Monthly Archives: March 2006

End of the month catch up

These are a few of the sites I’ve tagged recently to my account in no particular order.

New video posted

This morning I recorded a video to answer a question from my friend, Forrest Umberger, about how I intersperse comments into replies to his email messages.  I posted this video at YouTube after trying unsuccessfully to post it at Google Video.  I’m not sure what the problem was with Google Video unless perhaps it was longer than they permit.  I’ll have to go back and explore their rules to see if they limit the size.  This video was 12.2 MB in length and about 3 minutes long, so I would think that it should fit their requirements, but who knows?

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Different Approaches

When Mike and Daryl and I met yesterday, our conversation revealed that we each have very different styles of surfing and using the various tools that are available to us. And that, I think, is one of the great values of getting together with other knowledgeable users. You get ideas about different ways of doing things, particularly if you don’t get hung up with trying to convert others to your style but rather learn from them about their preferences.

For example, although I had read about the blogging tool, Performancing, I had never bothered to download it or even to explore it very much. Since Mike had it on his laptop, I got a chance to see it for the first time and I was impressed enough to investigate it when I got home and download a copy. This is my first blog entry using it.

Mike, who is still using Firefox as his primary browser, had also downloaded Opera and he, of course, also has a copy of Flock on his system, though at the time he did not have the most current one. And the fact that he has several browsers on his system is to my way of thinking a good idea.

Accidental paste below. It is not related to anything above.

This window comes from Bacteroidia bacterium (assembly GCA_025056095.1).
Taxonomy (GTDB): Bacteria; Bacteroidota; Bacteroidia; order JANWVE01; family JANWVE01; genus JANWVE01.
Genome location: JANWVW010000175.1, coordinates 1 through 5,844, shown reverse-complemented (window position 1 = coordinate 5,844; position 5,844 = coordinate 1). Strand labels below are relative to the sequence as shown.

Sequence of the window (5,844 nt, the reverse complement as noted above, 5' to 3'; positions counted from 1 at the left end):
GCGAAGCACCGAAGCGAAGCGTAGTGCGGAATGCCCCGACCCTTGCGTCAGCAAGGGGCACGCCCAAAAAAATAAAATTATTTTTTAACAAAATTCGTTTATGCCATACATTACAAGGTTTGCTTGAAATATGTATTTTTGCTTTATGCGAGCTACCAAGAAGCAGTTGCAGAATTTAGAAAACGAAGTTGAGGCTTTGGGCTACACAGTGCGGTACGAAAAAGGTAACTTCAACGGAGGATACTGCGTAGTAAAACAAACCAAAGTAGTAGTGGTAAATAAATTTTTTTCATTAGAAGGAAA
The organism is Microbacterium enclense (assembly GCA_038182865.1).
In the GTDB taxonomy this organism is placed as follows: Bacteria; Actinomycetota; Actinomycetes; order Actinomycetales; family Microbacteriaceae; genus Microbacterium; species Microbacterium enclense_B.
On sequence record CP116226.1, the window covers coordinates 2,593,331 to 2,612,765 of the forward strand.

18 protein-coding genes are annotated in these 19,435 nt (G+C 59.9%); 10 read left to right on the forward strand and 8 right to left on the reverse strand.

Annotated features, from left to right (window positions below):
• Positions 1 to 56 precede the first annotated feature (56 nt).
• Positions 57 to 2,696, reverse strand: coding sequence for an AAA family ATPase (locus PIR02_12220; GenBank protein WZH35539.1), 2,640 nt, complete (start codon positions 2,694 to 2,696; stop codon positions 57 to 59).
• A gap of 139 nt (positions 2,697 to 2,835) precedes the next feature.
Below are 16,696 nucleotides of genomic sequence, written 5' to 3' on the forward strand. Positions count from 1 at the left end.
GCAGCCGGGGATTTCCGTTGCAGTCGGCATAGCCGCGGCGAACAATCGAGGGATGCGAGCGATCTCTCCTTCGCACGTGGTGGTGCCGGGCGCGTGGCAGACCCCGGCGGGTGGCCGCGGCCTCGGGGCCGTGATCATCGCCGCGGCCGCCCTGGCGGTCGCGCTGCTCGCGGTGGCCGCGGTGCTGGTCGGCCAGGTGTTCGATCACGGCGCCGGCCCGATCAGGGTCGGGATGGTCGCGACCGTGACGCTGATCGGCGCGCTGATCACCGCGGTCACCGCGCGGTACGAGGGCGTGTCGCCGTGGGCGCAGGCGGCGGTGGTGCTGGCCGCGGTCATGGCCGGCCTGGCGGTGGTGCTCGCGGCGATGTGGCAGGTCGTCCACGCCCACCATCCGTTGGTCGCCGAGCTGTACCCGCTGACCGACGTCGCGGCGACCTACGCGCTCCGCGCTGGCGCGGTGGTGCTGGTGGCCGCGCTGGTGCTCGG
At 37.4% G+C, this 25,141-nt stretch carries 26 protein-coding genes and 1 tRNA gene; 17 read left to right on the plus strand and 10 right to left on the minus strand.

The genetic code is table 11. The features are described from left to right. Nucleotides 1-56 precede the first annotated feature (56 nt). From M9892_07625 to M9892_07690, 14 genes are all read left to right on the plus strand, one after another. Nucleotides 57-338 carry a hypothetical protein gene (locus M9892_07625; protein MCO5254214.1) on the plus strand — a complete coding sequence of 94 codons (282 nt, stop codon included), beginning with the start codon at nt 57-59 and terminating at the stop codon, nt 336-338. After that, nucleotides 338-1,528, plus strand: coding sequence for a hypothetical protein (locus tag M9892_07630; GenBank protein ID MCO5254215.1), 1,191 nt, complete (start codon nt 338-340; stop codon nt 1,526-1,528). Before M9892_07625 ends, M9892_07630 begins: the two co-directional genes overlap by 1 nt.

I know that some of my friends seem to believe that if God wanted you to have more than one browser on your system She would have installed them at the factory. In other words, they can’t comprehend why anyone would have two browsers, let alone several. I think the answer is as simple as the answer to the question “what would you do if the only browser you had went wonky on you and wouldn’t load web pages?” Having more than one browser is at least insurance against that possibility. It also gives you multiple options to see whether a problem may exist with a web page just because of the browser you are using. However, there are other good reasons for having multiple browsers too. For instance, I use Opera because it has a nice Chat capability that I use for irc chat. Since no such feature exists currently in Flock, which I use as my default browser despite its pre-release status, Opera provides that additional capability to me.

The three of us also talked about how we use tagging and bookmarking and that demonstrated that all three of us have different styles. Mike, for instance, makes heavy use of Bloglines to “cover” the web sites he wants to check on regularly. He considers bookmarks as only temporary pointers to sites that he might want to blog about, so he merely sends himself the links he finds interesting at his gmail account, where he keeps them until he has completed his use of them and then deletes them. It works for him, so who’s to say that isn’t as good a practice as any other. As I’ve reported before, I use FeedDemon as my RSS reader and because I own that software, I also have access to NewsGator, which is an online RSS reader that is now associated with FeedDemon.

Of the three of us, I seem to be the one who is making most use of tagging. Mike doesn’t seem to use it much at all, and Daryl uses it some but is skeptical about its trendy nature and possible tendency to fall into disuse at some point in the future. I, on the other hand, have about 350 tagged sites on my page and find it quite handy when I am traveling and want to help a friend or relative with their systems. It gives me a way to locate sites that I find useful when I am not at my own computer.